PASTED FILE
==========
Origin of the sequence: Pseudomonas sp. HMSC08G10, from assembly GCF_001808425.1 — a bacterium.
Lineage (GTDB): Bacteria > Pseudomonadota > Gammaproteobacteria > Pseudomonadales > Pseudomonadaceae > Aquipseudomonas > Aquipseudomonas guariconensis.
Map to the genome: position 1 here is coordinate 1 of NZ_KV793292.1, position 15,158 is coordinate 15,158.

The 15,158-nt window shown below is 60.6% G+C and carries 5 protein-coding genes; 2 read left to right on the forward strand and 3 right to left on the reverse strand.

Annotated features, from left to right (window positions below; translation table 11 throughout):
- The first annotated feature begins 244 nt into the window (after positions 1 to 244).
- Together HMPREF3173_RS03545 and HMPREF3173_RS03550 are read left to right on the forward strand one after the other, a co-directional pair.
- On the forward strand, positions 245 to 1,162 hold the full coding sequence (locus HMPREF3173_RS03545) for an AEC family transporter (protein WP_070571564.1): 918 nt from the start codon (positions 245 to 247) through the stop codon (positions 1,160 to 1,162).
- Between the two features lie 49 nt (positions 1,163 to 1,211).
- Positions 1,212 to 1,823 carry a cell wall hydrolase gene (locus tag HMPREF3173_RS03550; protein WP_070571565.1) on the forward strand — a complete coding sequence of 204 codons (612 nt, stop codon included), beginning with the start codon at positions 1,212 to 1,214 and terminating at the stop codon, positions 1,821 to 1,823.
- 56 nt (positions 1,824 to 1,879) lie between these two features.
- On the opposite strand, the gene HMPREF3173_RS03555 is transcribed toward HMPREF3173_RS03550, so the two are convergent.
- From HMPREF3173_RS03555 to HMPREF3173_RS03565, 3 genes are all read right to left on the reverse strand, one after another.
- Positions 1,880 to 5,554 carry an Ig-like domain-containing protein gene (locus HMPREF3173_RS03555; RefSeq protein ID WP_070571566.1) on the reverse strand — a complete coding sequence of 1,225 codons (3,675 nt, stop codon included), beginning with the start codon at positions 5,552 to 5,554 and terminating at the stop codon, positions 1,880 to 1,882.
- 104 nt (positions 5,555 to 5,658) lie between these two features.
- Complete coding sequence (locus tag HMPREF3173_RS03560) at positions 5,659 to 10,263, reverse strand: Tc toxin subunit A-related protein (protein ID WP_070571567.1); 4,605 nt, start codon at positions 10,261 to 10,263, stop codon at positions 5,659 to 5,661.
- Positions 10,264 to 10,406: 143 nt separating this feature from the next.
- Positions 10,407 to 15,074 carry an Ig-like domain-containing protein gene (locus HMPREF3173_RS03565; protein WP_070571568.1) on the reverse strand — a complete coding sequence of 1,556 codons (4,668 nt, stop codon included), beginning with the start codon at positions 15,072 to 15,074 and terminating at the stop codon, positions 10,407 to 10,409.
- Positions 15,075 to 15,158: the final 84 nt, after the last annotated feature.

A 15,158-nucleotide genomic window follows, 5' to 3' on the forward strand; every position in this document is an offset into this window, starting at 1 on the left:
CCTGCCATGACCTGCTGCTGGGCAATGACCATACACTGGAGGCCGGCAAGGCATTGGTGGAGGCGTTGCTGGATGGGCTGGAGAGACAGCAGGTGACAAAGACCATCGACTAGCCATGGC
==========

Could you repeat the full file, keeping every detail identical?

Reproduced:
Origin of the sequence: Pseudomonas sp. HMSC08G10, from assembly GCF_001808425.1 — a bacterium.
Lineage (GTDB): Bacteria > Pseudomonadota > Gammaproteobacteria > Pseudomonadales > Pseudomonadaceae > Aquipseudomonas > Aquipseudomonas guariconensis.
Map to the genome: position 1 here is coordinate 1 of NZ_KV793292.1, position 15,158 is coordinate 15,158.

The 15,158-nt window shown below is 60.6% G+C and carries 5 protein-coding genes; 2 read left to right on the forward strand and 3 right to left on the reverse strand.

Annotated features, from left to right (window positions below; translation table 11 throughout):
- The first annotated feature begins 244 nt into the window (after positions 1 to 244).
- Together HMPREF3173_RS03545 and HMPREF3173_RS03550 are read left to right on the forward strand one after the other, a co-directional pair.
- On the forward strand, positions 245 to 1,162 hold the full coding sequence (locus HMPREF3173_RS03545) for an AEC family transporter (protein WP_070571564.1): 918 nt from the start codon (positions 245 to 247) through the stop codon (positions 1,160 to 1,162).
- Between the two features lie 49 nt (positions 1,163 to 1,211).
- Positions 1,212 to 1,823 carry a cell wall hydrolase gene (locus tag HMPREF3173_RS03550; protein WP_070571565.1) on the forward strand — a complete coding sequence of 204 codons (612 nt, stop codon included), beginning with the start codon at positions 1,212 to 1,214 and terminating at the stop codon, positions 1,821 to 1,823.
- 56 nt (positions 1,824 to 1,879) lie between these two features.
- On the opposite strand, the gene HMPREF3173_RS03555 is transcribed toward HMPREF3173_RS03550, so the two are convergent.
- From HMPREF3173_RS03555 to HMPREF3173_RS03565, 3 genes are all read right to left on the reverse strand, one after another.
- Positions 1,880 to 5,554 carry an Ig-like domain-containing protein gene (locus HMPREF3173_RS03555; RefSeq protein ID WP_070571566.1) on the reverse strand — a complete coding sequence of 1,225 codons (3,675 nt, stop codon included), beginning with the start codon at positions 5,552 to 5,554 and terminating at the stop codon, positions 1,880 to 1,882.
- 104 nt (positions 5,555 to 5,658) lie between these two features.
- Complete coding sequence (locus tag HMPREF3173_RS03560) at positions 5,659 to 10,263, reverse strand: Tc toxin subunit A-related protein (protein ID WP_070571567.1); 4,605 nt, start codon at positions 10,261 to 10,263, stop codon at positions 5,659 to 5,661.
- Positions 10,264 to 10,406: 143 nt separating this feature from the next.
- Positions 10,407 to 15,074 carry an Ig-like domain-containing protein gene (locus HMPREF3173_RS03565; protein WP_070571568.1) on the reverse strand — a complete coding sequence of 1,556 codons (4,668 nt, stop codon included), beginning with the start codon at positions 15,072 to 15,074 and terminating at the stop codon, positions 10,407 to 10,409.
- Positions 15,075 to 15,158: the final 84 nt, after the last annotated feature.

A 15,158-nucleotide genomic window follows, 5' to 3' on the forward strand; every position in this document is an offset into this window, starting at 1 on the left:
CCTGCCATGACCTGCTGCTGGGCAATGACCATACACTGGAGGCCGGCAAGGCATTGGTGGAGGCGTTGCTGGATGGGCTGGAGAGACAGCAGGTGACAAAGACCATCGACTAGCCATGGC